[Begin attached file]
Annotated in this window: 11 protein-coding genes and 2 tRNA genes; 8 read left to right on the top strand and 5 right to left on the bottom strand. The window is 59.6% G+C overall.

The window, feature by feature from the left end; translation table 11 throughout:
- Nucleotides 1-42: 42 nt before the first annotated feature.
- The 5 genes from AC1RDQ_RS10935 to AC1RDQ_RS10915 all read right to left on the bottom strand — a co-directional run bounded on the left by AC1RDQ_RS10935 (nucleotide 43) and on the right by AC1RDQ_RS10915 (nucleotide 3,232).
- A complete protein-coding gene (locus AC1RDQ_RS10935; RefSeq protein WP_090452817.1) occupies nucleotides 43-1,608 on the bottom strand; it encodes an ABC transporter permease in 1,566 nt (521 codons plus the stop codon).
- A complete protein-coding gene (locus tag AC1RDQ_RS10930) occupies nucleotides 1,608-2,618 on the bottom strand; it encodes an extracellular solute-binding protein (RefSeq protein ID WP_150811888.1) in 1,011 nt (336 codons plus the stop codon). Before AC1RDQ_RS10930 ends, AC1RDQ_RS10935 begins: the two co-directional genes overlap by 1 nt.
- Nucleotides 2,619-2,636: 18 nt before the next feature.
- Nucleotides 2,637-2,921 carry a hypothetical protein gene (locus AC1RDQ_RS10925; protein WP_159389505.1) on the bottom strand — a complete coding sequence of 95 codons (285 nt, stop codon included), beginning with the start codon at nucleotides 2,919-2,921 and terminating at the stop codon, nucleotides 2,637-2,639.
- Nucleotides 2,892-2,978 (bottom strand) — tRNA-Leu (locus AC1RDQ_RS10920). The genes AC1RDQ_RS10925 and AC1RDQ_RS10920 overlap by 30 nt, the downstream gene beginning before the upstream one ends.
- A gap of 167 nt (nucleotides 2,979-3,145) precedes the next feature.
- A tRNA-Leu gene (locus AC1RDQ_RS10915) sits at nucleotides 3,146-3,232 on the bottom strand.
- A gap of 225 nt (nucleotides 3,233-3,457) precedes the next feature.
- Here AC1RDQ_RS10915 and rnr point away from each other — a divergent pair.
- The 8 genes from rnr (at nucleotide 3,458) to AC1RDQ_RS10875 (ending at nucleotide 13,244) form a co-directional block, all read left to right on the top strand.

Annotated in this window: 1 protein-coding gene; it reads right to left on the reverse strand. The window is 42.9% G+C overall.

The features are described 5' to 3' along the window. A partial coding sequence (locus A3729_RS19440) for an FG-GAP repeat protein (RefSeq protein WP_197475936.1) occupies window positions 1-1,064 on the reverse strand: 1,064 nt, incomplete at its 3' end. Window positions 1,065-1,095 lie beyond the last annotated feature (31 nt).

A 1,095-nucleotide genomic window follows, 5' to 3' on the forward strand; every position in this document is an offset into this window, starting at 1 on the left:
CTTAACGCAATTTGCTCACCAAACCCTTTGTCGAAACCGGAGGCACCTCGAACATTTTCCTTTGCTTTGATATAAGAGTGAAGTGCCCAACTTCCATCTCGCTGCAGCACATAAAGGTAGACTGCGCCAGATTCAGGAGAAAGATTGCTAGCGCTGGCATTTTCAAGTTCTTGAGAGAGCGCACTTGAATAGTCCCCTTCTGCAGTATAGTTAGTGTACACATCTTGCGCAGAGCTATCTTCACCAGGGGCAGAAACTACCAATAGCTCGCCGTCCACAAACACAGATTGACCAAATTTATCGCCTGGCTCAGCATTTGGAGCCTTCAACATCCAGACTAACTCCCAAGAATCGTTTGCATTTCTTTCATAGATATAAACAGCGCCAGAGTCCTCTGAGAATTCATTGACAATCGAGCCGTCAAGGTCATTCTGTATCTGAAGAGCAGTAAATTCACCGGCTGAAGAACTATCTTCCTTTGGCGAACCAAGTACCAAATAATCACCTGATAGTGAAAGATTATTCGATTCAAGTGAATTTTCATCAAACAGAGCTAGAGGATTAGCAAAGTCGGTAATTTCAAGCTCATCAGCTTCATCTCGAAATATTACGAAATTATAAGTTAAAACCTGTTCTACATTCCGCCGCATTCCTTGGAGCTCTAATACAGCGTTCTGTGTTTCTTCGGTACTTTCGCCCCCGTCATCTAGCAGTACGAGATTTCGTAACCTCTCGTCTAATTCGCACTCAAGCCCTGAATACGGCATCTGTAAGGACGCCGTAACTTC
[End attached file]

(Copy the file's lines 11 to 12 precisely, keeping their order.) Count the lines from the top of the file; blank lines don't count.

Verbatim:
- A tRNA-Leu gene (locus AC1RDQ_RS10915) sits at nucleotides 3,146-3,232 on the bottom strand.
- A gap of 225 nt (nucleotides 3,233-3,457) precedes the next feature.